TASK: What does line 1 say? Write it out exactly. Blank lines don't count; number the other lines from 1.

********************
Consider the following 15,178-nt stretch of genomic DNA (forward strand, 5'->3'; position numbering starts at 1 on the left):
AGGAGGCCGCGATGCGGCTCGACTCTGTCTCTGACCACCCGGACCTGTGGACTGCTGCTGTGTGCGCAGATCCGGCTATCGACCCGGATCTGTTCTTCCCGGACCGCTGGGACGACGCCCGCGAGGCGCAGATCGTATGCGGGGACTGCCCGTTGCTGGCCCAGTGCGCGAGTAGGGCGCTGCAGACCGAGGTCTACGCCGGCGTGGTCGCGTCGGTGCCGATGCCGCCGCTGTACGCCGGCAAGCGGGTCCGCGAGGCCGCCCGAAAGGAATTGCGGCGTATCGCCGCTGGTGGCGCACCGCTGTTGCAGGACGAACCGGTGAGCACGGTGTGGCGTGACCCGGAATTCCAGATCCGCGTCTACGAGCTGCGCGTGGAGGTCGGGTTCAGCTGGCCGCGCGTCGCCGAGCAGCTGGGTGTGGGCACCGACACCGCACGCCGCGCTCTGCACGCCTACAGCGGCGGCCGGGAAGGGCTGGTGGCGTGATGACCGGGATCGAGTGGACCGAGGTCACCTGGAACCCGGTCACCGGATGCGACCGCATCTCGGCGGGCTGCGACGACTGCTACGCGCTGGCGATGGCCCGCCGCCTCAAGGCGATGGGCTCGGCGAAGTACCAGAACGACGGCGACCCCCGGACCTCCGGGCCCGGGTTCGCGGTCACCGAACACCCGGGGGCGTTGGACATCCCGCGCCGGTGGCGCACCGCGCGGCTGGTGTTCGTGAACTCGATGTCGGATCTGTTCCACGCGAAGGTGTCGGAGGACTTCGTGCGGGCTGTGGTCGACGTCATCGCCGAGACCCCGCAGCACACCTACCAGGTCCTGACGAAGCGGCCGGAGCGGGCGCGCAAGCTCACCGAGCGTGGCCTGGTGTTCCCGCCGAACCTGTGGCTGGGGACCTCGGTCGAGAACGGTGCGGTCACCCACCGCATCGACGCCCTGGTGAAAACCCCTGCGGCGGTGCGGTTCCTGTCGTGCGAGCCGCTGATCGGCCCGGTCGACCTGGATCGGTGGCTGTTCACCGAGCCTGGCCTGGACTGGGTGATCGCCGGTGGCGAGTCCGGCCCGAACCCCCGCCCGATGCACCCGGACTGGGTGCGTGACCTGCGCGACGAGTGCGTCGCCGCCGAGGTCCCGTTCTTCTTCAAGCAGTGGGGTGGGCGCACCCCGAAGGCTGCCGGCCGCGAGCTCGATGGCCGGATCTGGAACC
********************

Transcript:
Consider the following 15,178-nt stretch of genomic DNA (forward strand, 5'->3'; position numbering starts at 1 on the left):